I love books. In my dreams, I have a library as big as my house, filled with books, with a huge fireplace and comfy chair right next to it. And I spend endless hours there, immersed in the stories I find in the books.
Of course, reality is a different thing. I still love books, and I love the library. Last weekend, I ran to the library before it closed and decided to let a book find me. That's usually how I find the hidden gems that I wouldn't otherwise know about.
I circled the For Sale table several times before I saw it. It had that plastic wrapping that librarians put on books to preserve them. The moment I read the title I knew this was going home with me. The Family Under the Bridge . I'm not sure I had ever heard of that book but I knew this book would find a new home with us.
In case you don't remember, I have chronicled our adventures in reading before. Knowing my kids, I decided, when it came to this book, they would have to either read it, or listen to me read it. I let you guess which one they chose.
It wasn't without grumbling that they turned off the xBox and gathered on the bed for our reading time. They tried to convince me they would read it by themselves (yeah, right!) but I said no. I'm reading it to you, so listen up.
To say I love this book is an understatement. It wasn't until I read it that I realized it has won a Newberry Award and it is well deserved. The story is about a hobo (yes that's how he is referenced in the book), Armand, who finds a family of 3 kids and their mom living under the bridge that he calls home in Paris. The kids steal his heart, and by the end of the book, he and this family become family.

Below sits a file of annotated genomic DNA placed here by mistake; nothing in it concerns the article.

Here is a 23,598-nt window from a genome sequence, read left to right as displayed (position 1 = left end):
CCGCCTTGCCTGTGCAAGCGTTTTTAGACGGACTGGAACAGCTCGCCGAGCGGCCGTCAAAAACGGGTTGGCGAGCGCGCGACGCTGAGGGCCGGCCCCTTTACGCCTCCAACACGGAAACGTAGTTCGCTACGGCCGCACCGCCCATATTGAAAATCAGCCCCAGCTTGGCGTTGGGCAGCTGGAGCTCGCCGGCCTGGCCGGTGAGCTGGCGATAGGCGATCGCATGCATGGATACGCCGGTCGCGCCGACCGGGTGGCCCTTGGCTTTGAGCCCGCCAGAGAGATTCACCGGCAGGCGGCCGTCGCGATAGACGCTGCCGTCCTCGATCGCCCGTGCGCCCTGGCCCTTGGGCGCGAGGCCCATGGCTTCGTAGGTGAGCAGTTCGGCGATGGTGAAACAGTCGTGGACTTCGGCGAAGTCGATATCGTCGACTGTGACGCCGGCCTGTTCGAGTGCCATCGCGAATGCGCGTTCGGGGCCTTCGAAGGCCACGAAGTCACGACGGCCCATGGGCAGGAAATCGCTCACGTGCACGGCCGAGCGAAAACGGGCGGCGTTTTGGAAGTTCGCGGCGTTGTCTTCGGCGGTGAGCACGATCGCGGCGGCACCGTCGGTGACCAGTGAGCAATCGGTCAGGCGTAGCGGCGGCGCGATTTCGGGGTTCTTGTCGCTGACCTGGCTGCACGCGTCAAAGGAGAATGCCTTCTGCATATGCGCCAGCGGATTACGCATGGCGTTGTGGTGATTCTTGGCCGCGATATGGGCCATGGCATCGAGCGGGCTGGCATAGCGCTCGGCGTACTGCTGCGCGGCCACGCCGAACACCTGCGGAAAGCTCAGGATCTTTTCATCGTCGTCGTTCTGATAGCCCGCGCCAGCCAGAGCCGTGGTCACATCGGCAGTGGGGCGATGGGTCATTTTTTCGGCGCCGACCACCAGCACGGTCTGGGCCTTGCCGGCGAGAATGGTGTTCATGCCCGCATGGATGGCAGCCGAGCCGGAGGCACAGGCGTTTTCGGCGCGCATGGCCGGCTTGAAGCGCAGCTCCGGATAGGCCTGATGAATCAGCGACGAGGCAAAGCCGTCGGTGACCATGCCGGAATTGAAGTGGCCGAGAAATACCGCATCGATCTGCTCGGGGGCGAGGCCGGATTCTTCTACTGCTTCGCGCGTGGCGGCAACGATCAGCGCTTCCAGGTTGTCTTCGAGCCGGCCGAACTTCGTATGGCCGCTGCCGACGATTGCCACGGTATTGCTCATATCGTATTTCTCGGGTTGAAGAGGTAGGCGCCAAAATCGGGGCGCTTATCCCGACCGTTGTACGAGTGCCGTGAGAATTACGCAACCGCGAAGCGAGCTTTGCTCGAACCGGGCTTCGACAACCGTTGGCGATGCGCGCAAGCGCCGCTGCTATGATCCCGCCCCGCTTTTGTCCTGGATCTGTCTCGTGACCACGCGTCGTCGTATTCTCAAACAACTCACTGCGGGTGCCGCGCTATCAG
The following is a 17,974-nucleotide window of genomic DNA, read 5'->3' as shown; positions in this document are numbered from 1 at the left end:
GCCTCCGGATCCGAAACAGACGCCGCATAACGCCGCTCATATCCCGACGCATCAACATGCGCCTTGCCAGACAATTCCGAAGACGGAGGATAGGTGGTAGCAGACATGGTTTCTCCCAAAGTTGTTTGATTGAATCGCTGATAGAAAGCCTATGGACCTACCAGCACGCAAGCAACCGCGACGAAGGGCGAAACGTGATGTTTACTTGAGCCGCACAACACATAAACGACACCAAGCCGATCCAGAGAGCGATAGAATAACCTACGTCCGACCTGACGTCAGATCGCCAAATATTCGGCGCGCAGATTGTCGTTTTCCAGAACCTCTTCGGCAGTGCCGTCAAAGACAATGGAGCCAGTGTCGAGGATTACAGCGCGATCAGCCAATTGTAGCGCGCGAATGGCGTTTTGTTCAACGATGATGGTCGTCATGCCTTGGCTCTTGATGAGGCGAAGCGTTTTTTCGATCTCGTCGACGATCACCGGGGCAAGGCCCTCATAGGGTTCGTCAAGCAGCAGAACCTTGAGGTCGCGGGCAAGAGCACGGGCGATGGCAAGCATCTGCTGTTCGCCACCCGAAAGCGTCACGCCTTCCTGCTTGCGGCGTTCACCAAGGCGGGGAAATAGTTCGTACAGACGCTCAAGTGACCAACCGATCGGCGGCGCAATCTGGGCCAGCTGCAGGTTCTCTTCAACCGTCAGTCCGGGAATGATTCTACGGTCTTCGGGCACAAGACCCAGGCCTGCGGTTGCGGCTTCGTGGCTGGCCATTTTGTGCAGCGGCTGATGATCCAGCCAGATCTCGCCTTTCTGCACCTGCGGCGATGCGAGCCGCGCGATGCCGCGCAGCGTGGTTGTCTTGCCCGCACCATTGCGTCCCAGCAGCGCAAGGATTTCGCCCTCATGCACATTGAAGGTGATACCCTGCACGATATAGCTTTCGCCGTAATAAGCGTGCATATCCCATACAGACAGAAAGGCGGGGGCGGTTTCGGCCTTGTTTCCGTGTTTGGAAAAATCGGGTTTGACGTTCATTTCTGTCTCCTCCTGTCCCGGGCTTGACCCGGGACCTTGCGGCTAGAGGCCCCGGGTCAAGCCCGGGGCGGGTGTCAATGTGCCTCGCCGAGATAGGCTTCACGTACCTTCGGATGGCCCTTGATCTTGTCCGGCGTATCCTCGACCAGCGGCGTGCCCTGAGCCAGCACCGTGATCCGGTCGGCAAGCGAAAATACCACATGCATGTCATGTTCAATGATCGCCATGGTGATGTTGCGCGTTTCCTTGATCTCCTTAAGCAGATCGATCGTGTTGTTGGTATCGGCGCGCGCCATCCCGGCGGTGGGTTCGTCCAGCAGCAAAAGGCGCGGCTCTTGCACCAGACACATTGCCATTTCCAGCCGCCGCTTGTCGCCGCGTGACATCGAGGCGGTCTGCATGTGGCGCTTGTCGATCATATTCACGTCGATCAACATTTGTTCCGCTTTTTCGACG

So many lessons wrapped in one little book. We looked up pictures of Notre Dame Cathedral and the gargoyles referenced in the book, we talked about the gypsies and learned more about their culture; and we talked about compassion.
This homeless man feels compassion towards these children who lost their father and their home. He takes them in, and watches over them while their mother works. He does his best to keep their family together, and in turn, becomes part of their family.
The book is about family, but not only those related by blood, but also those who stand by you and protect you when the times get rough.
When we finished the book last night, the boys said "wow, that was a really good book". And one of them even said "I'm so glad you read that book. I really liked it".
That's all the reassurance I need to continue to read to them no matter how old they get. They may grumble, they may complain. But once the story grabs them, and envelops them, they will lose themselves in the story and wish it would never end.
That's why I love books. How else could we travel to Paris at Christmas time, meet gypsies, and hang out with a hobo named Armand? Books are magical places, I pray my kids will soon discover that for themselves.